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Topics Covered: <a href='/resources/search/?query=sales team'>sales team</a> | <a href='/resources/search/?query=Sales Meetings'>Sales Meetings</a>
Sales Leadership
Sep 7, 2012 | Nancy Bleeke lock

A group of sales reps are heading down the hall to the conference room for a meeting with their manager. Their steps are a bit slow; they stop for a cup of coffee, peek at the Blackberry, and seem to be pondering something silently in their heads.

Wouldn't you like to know what is going on in their heads as they enter the room? Me too! So we decided to find out. We asked two groups of sales reps: "What reaction comes to mind when you hear there is going to be a sales meeting?"

Group One responses:
Uh oh. What are they going to make us do now?
Is this going to be another day we'll have to blitz because we haven't made numbers?
What did we do wrong?
What fire are we going to have to put out now?

Group Two responses:
Look forward to them. Always learn something. Starts my morning off well.
My manager always makes it interesting. We brainstorm, and I learn something new.
I hope my manager doesn't go off on a tangent. It wastes my time.
I look forward to our Wednesday morning meetings because it is a time to hear success stories, as well as some objections that each of us may hear throughout the week. As well as some tips and advice for overcoming objections and additional selling techniques.

What accounts for the different responses?
Group One's manager does not have regular meetings. The manager from Group Two does.

Which responses would you like from your sales team? Many will select Group Two. Yet Group Two isn't all good. As a sales manager, how do you get the "talk" of your team to be positive when you ask for their time?

Here are two key ways:

1. Hold regularly scheduled meetings.
With the availability of teleconference bridges, even remote teams should be brought together regularly. How often? That’s up to you! Weekly or once every other week works, though quarterly is not often enough.

The keys to making the meeting regular are to:

- Decide on the dates/schedule
- Commit to the time
- Communicate your schedule including the expectation of participation (Yes, participation, not just attendance!)
- Stick to the meeting agenda

2. Make the meetings productive.
The objective of time with your sellers should be to equip them to sell more. Any information and discussion needs to stick in their heads and in their actions.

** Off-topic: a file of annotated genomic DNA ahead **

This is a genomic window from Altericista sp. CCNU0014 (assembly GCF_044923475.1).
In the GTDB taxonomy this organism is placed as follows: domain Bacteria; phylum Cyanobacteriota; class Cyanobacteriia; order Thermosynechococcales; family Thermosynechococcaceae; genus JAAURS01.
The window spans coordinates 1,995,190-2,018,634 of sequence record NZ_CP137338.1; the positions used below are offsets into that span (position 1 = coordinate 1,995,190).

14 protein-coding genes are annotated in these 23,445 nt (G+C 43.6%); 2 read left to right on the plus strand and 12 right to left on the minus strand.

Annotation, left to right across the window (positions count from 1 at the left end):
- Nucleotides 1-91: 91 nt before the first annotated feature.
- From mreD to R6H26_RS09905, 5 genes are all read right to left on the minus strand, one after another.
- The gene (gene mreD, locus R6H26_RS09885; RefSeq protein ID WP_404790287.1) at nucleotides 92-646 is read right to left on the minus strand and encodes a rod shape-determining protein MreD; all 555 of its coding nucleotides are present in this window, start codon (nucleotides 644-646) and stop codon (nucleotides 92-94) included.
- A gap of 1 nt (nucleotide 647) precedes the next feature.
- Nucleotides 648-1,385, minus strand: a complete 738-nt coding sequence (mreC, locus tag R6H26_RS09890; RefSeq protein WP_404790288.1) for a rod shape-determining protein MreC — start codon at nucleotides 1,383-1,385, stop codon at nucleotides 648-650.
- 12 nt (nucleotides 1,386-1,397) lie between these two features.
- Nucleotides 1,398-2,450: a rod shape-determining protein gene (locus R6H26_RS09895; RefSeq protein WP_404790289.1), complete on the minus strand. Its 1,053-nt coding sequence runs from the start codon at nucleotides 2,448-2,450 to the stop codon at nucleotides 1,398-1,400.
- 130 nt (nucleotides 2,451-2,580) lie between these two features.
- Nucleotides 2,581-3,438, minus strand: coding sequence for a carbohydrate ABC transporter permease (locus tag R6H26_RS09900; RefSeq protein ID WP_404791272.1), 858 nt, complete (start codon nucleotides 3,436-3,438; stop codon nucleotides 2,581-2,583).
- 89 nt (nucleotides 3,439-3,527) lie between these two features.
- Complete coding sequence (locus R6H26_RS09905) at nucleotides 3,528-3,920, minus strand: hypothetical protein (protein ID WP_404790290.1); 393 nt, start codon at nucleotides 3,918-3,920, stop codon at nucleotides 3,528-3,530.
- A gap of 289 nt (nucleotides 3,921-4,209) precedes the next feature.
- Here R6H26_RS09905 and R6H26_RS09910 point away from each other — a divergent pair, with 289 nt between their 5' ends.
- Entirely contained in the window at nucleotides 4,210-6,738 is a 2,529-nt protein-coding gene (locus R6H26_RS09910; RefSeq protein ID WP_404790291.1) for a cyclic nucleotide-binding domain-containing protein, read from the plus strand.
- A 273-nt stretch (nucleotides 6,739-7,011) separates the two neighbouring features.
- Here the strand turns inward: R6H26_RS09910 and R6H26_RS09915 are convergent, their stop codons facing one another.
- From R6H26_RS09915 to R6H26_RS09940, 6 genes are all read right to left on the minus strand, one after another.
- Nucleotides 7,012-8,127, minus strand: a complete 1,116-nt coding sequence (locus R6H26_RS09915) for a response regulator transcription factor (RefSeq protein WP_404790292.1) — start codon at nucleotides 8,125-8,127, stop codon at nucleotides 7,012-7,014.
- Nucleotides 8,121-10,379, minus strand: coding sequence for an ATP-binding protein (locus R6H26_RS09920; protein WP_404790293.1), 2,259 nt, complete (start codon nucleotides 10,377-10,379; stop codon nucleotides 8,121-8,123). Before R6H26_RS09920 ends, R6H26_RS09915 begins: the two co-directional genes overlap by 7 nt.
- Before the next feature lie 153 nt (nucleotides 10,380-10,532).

Sales professionals report that they will make the time for a meeting if there is something in it for them -- developmentally or to help them sell more. That means including more than operation and product updates in your meeting format.

With “stickiness” as a key outcome, the STICK acronym provides a framework for planning a productive sales meeting. Using these ideas will help remove the Teflon-effect (slides right out of mind) of a boring meeting.

S - Sharpens their skills, behaviors, and/or attitudes.
Give your salespeople the opportunity to share experiences and best practices. Don't make the meeting just about information. Use the time to BUILD your team for future success. Incorporate 20-30 minutes each meeting for this proactive activity.

T - Timely.
Are the information and the discussion relevant to what is important today? Don't hold all information you have until the meeting. If you have a lot of "little" things to cover, prepare a short handout to distribute at the end of the meeting or send an email prior to the meeting. During your meeting do not READ the handout to them! Save your meeting time for the most meaningful topics and discussion.

I - Inclusive/Interactive.
Put more ask instead of tell into your meeting format. Engage and involve their expertise in topics and experiences. With involvement comes a better sense of ownership and team. Most salespeople spend a lot of time alone, and realizing that their team has similarities helps them stay connected to the company, which leads to retained sales professionals.

C - Communicative.
Sharing relevant information is important; asking your sales team for information - even more so. Plan ahead and allow your sales professionals to present information or lead discussion and activity. Let the information flow be bi-directional.

K - Kinetic.
Adults need to DO -- to take action and build information into their consciousness and habits. Help them make the information actionable. End every meeting with each salesperson committing to ONE action they will take to apply the information discussed.

With a little planning and the STICK acronym followed, your sales team will willingly participate in your meetings. They will skip down the hall on the way, bring YOU a cup of coffee, silence their BlackBerry, and have positive thoughts in their heads as they join the meeting.

More importantly, the information will stick and result in higher sales after the meeting!

About the Author:
Nancy Bleeke is a business consultant, sales expert, author and facilitator. Sales Pro Insider, Inc., the consulting firm she founded, assists companies in improving their sales, customer service and leadership skills. Companies such as Northwestern Mutual, BC Ziegler, Motorola, and Harper College for Businesses achieved 5-25% increases within 60 days of implementing her training courses.

Disclaimer: The views and opinions expressed in this article are strictly those of the author. CPSA does not endorse any of the companies, products and services mentioned within this article.

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Up Your Sales Coaching Game: Add Peer Deal Reviews
Rethinking Your Annual Sales Meeting
How To Negotiate With The Four Personality Types
Holding Effective Sales Meetings

View more sales articles from CPSA’s Knowledge Centre.

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